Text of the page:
China-Europe Global Navigation Satellite System Technical Training and Cooperation Centre

September 19, 2003

Sharing research results, encouraging education, joint projects and industrial contacts are important means towards such goals. In this context, the European Commission, the European Space Agency and the Chinese Ministry of Science and Technology have decided to establish a training, cooperation and information centre for satellite navigation in China. On the basis of bilateral discussions to date in the Europe-China Joint Technical Working Group, the decision has been taken to locate the centre at the renowned Beijing University.

The centre will be staffed initially by one or two experts supported by two administrative and technical assistants.

Mr F. Lamoureux, Director General for Energy and Transport at the European Commission, will inaugurate the centre together with Mr Shi Dinghuan, Secretary General of the Chinese Ministry of Science and echnology, at 11:00 on Friday 19 September in Beijing.

This will take place at the China-Europe Technical Training and Cooperation Centre, Room 323 ZhongGuanCun FangZheng Building, No 298, Chengfu Road, Haidian District (in front of the Beijing University East Gate).

The Galileo system will be built around 30 satellites (27 operational and three in reserve) stationed on three circular medium-Earth orbits at an altitude of 23 616 km and inclined at 56° to the equator. This configuration will provide excellent coverage of the entire planet. Two Galileo centres will be set up in Europe to control satellite operations and manage the navigation system.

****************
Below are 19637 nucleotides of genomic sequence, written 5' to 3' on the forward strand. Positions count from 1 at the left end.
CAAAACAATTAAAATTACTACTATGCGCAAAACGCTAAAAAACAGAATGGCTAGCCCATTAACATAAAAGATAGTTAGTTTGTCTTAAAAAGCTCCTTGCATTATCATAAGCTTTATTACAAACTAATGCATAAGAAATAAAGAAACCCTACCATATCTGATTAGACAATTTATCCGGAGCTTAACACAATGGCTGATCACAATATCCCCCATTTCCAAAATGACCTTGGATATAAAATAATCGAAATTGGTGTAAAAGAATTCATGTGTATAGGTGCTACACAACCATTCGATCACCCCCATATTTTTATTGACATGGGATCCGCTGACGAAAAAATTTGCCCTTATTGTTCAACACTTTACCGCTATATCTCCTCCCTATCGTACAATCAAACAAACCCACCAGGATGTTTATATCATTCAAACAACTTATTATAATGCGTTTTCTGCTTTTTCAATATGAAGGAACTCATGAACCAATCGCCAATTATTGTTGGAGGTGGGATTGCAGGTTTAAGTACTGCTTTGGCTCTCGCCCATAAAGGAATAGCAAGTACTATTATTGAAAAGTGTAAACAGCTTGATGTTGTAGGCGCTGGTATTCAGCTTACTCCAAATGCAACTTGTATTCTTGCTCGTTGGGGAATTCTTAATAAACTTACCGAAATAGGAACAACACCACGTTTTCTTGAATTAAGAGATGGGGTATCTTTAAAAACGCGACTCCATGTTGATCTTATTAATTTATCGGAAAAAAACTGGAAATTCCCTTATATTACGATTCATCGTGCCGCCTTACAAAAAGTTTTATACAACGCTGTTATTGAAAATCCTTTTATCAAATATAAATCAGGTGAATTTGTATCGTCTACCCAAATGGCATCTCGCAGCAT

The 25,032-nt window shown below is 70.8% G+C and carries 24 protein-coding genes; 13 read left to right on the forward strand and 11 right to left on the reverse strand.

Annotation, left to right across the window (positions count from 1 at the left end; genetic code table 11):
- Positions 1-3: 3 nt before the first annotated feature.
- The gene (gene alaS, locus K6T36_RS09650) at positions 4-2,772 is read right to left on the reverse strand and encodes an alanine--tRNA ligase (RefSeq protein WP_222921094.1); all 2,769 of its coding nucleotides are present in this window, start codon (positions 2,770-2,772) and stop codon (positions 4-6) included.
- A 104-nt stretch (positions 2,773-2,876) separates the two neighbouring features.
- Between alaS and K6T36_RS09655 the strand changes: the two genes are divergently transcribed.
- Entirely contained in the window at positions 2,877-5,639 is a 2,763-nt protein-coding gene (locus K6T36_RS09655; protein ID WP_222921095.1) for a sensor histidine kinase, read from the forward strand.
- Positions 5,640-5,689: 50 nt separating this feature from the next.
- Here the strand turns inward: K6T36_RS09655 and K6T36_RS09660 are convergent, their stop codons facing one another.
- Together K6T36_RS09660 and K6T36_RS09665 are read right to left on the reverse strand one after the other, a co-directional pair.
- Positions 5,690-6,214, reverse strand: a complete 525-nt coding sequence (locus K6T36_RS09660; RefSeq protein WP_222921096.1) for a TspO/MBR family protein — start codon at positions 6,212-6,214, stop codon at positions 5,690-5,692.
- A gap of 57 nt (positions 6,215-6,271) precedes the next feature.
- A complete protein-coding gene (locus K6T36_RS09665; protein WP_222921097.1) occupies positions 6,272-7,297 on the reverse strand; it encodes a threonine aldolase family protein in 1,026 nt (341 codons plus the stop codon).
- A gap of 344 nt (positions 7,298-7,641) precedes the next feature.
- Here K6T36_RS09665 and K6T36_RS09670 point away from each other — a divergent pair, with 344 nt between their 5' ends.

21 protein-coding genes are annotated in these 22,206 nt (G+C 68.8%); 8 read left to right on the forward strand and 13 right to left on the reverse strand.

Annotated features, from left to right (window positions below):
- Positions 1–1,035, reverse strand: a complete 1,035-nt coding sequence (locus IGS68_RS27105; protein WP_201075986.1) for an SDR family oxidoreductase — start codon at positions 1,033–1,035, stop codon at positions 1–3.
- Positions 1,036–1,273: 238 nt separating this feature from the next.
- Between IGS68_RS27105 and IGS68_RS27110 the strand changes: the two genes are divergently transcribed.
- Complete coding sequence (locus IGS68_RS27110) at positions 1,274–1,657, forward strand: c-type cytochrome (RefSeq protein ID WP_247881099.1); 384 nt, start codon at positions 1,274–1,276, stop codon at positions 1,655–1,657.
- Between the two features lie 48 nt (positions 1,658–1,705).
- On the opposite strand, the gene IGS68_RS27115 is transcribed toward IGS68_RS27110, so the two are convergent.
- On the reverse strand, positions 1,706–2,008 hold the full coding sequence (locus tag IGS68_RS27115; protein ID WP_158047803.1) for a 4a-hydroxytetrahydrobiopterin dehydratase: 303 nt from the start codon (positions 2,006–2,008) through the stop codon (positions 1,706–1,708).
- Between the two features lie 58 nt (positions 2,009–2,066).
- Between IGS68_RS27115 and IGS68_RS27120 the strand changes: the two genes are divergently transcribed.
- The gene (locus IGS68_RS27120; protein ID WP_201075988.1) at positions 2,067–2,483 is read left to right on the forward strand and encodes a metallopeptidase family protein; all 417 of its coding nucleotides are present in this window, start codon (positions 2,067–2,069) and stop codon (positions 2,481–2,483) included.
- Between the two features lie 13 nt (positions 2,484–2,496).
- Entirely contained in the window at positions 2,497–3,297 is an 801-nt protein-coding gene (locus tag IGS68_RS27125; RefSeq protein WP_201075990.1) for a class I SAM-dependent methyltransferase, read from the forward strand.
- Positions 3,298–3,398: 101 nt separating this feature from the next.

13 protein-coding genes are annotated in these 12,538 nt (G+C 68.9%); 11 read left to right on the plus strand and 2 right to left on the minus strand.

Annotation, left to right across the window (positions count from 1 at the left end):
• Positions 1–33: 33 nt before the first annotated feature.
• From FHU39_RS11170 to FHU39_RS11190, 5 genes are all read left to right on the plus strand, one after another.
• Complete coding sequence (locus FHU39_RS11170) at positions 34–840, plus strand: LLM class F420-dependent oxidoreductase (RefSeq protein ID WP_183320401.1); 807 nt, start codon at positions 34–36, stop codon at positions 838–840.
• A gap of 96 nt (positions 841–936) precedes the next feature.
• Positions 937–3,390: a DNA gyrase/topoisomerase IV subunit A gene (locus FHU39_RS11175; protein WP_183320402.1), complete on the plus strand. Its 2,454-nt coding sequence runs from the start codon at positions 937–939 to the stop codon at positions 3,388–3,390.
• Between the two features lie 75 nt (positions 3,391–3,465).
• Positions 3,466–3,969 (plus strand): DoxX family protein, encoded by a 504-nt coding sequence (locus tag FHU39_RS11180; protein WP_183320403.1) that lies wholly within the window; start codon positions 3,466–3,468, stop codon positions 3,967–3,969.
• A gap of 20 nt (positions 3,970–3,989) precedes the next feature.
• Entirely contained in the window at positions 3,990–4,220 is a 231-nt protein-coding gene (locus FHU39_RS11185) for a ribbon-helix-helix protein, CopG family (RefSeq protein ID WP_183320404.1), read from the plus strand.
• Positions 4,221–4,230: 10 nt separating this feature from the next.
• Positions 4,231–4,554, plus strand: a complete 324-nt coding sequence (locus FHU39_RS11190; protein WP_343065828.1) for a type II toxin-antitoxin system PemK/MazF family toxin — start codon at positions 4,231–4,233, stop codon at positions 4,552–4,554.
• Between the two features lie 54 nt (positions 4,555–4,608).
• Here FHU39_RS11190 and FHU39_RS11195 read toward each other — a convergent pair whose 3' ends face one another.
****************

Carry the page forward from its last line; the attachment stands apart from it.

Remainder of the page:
Developed by ESA and the European Union on the basis of 50-50 cofinancing, Galileo will be a complete civil system, due to be operational from 2008, offering users in Europe, and throughout the world as well, a precise, secure satellite positioning service.
-end-


European Space Agency

Related Technology Articles from Brightsurf:

December issue SLAS Technology features 'advances in technology to address COVID-19'
The December issue of SLAS Technology is a special collection featuring the cover article, ''Advances in Technology to Address COVID-19'' by editors Edward Kai-Hua Chow, Ph.D., (National University of Singapore), Pak Kin Wong, Ph.D., (The Pennsylvania State University, PA, USA) and Xianting Ding, Ph.D., (Shanghai Jiao Tong University, Shanghai, China).

October issue SLAS Technology now available
The October issue of SLAS Technology features the cover article, 'Role of Digital Microfl-uidics in Enabling Access to Laboratory Automation and Making Biology Programmable' by Varun B.

Robot technology for everyone or only for the average person?
Robot technology is being used more and more in health rehabilitation and in working life.

Novel biomarker technology for cancer diagnostics
A new way of identifying cancer biomarkers has been developed by researchers at Lund University in Sweden.

Technology innovation for neurology
TU Graz researcher Francesco Greco has developed ultra-light tattoo electrodes that are hardly noticeable on the skin and make long-term measurements of brain activity cheaper and easier.

April's SLAS Technology is now available
April's Edition of SLAS Technology Features Cover Article, 'CURATE.AI: Optimizing Personalized Medicine with Artificial Intelligence'.

Technology in higher education: learning with it instead of from it
Technology has shifted the way that professors teach students in higher education.

Post-lithium technology
Next-generation batteries will probably see the replacement of lithium ions by more abundant and environmentally benign alkali metal or multivalent ions.

Rethinking the role of technology in the classroom
Introducing tablets and laptops to the classroom has certain educational virtues, according to Annahita Ball, an assistant professor in the University at Buffalo School of Social Work, but her research suggests that tech has its limitations as well.

The science and technology of FAST
The Five hundred-meter Aperture Spherical radio Telescope (FAST), located in a radio quiet zone, with the targets (e.g., radio pulsars and neutron stars, galactic and extragalactic 21-cm HI emission).

Read More: Technology News and Technology Current Events
Brightsurf.com is a participant in the Amazon Services LLC Associates Program, an affiliate advertising program designed to provide a means for sites to earn advertising fees by advertising and linking to Amazon.com.